RAZOR CLAMS. When the fishing slows off Kodiak, Stafford motors north across the Shelikof Strait to fish off the Alaska Peninsula. It is a place of glaciers, gravel beaches, and huge grizzly bears that he sometimes sees digging in the surf for razor clams.

Stafford is one of about 340 skippers with permits to fish the Kodiak district. On this Sunday, he shares the point with three other seiners. According to an unwritten code, each crew is allowed to cast its nets for 30 minutes at a time, then they must haul in and give the next boat a chance. "We try to work together," Stafford says. "This seining is kind of a gentlemanly fishery."

But now, as fish prices plunge, some politicians in Juneau are talking about buying back permits to reduce the size of the fleet to make salmon fishing more profitable here. Such talk gets a cold reception in coastal villages. "It punishes the fishermen for the situation in the world market," says Heather McCarty, whose family operates a salmon boat in Prince William Sound. "You're talking about taking away people's livelihoods, and I've got a problem with that."

The fishermen prefer to expand their markets, especially in the U.S. Stafford is encouraged by the Kodiak McDonald's experiment with a Salmon McNugget and similar efforts to develop salmon filet markets on the East Coast. Meanwhile, the Aimee Nicole has spent much of this Sunday with nets stacked on deck. The crew has been idling, watching a big brown bear and her cub as they roam a nearby hillside. Late in the afternoon, it's time to fish. The salmon are right off the point, searching for signs of a freshwater river.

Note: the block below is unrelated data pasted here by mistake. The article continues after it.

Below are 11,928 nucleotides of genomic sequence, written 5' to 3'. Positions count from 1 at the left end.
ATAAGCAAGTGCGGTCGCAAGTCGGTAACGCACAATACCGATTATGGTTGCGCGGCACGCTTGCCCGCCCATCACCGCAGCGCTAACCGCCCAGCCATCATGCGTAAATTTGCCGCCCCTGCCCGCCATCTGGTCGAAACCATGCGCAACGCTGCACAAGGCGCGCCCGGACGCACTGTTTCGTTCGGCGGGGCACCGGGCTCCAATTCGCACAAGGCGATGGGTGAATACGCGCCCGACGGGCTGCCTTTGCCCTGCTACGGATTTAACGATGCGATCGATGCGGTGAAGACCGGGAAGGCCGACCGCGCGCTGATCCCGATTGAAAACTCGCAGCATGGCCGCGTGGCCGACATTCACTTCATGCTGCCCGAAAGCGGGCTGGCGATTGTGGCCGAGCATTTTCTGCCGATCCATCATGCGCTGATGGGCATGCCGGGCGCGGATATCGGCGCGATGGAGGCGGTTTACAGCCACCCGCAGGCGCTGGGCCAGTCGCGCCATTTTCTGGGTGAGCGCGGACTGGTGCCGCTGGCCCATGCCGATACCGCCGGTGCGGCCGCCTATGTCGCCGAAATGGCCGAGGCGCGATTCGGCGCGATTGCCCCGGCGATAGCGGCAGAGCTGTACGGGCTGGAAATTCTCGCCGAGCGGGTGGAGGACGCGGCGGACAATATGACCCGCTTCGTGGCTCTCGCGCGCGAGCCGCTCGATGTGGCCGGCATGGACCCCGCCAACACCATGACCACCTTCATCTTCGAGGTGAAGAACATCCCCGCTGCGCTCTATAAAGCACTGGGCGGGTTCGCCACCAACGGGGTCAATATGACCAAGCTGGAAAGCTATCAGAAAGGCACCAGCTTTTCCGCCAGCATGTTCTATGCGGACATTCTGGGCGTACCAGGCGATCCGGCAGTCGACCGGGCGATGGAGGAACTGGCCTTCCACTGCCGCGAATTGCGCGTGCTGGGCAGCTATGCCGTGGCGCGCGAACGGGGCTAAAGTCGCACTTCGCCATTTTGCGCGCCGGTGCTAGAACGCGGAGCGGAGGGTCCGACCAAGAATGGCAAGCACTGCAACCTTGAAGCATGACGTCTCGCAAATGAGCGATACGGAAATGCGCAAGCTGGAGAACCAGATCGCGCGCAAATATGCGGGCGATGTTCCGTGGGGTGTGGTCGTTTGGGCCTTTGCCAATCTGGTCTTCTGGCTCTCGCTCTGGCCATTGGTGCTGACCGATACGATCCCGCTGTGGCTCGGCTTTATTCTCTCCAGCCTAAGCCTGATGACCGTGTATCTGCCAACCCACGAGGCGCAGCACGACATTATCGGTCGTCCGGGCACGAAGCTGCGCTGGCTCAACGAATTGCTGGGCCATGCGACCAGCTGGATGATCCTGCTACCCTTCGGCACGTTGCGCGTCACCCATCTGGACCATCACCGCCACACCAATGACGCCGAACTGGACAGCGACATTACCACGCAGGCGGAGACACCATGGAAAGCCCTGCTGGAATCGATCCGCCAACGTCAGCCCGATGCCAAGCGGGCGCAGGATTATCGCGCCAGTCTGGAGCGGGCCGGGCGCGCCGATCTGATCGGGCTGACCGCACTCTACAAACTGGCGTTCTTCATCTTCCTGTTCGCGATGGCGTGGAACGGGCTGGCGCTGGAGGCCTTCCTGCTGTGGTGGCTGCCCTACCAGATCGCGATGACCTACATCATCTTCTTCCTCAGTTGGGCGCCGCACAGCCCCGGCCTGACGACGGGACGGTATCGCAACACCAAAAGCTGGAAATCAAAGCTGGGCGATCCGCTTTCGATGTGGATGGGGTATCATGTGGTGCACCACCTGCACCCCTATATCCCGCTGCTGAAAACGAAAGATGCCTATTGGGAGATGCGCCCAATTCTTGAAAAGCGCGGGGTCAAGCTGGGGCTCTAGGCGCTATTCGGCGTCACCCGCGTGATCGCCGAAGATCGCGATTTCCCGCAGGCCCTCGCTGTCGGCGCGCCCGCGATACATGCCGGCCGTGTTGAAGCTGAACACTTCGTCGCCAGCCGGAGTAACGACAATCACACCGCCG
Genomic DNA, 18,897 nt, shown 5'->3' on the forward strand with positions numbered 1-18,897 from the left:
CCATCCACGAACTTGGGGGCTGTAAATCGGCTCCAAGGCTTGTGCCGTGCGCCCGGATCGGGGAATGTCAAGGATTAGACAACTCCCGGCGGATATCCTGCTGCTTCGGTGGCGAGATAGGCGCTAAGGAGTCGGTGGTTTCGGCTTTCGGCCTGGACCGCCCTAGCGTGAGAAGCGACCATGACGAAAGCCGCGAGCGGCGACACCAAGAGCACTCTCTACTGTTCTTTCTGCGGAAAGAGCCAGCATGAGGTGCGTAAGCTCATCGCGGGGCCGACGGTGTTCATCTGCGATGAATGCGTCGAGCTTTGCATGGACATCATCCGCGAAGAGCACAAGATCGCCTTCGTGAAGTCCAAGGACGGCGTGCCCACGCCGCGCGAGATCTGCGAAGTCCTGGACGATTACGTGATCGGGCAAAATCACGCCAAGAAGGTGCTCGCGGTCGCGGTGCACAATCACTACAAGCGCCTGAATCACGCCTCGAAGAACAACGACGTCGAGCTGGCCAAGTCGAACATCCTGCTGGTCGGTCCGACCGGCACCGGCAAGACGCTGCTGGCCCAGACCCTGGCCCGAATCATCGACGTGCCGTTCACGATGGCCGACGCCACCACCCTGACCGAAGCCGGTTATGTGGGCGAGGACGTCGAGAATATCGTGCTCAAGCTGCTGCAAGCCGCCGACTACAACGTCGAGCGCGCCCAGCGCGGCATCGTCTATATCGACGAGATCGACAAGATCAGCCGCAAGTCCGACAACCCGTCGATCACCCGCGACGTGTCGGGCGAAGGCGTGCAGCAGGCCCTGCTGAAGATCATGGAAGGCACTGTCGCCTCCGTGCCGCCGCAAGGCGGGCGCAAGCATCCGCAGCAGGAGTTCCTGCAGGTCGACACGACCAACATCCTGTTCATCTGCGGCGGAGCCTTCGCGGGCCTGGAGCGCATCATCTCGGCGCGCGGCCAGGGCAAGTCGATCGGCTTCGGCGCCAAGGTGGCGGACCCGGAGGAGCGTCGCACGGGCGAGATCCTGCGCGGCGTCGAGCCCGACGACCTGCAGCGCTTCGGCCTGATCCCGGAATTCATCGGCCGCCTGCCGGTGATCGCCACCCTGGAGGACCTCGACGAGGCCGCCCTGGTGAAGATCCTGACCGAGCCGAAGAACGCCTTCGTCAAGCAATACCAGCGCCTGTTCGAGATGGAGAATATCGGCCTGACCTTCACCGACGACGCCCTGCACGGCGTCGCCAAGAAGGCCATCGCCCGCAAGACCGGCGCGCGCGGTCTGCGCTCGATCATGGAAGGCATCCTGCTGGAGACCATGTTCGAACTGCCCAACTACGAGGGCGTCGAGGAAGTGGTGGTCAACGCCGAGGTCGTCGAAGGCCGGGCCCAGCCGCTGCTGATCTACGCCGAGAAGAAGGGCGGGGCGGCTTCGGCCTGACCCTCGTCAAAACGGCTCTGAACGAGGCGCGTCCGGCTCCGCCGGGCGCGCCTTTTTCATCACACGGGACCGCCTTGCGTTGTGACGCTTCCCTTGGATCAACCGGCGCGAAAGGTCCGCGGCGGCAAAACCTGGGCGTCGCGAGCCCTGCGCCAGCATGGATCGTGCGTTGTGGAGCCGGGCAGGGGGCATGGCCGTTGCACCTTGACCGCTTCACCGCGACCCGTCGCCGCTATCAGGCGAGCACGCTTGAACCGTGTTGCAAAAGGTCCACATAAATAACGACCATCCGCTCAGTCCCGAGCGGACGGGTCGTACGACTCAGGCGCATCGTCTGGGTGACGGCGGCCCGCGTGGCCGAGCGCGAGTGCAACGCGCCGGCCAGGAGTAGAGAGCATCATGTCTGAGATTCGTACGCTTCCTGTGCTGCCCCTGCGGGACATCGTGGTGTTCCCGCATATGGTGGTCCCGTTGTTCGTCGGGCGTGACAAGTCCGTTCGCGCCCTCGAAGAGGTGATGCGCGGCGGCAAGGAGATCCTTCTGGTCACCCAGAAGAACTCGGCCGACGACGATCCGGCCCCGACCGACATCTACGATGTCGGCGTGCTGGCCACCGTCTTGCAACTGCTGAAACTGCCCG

Stafford maneuvers the bow of his boat up to a cliff face, as a crewman in a skiff drags the net out from the Aimee Nicole's stern to hang like a curtain in the current. The skiff gradually shapes the net into a hook, then pulls it into a circle. As the crew beats the water with metal plungers to scare the salmon toward the center of the net, the end is cinched tight and hauled on deck.

The net contains a meager catch of fewer than 20 salmon vs. more than 200 salmon caught in a set earlier that week. "This is what you call scratch fishing," Stafford says.

Two other boats try the point and also come up with little. Then, as the summer sun softens into the long northern twilight, Stafford steers a course across the strait, seeking a new spot to drop his net.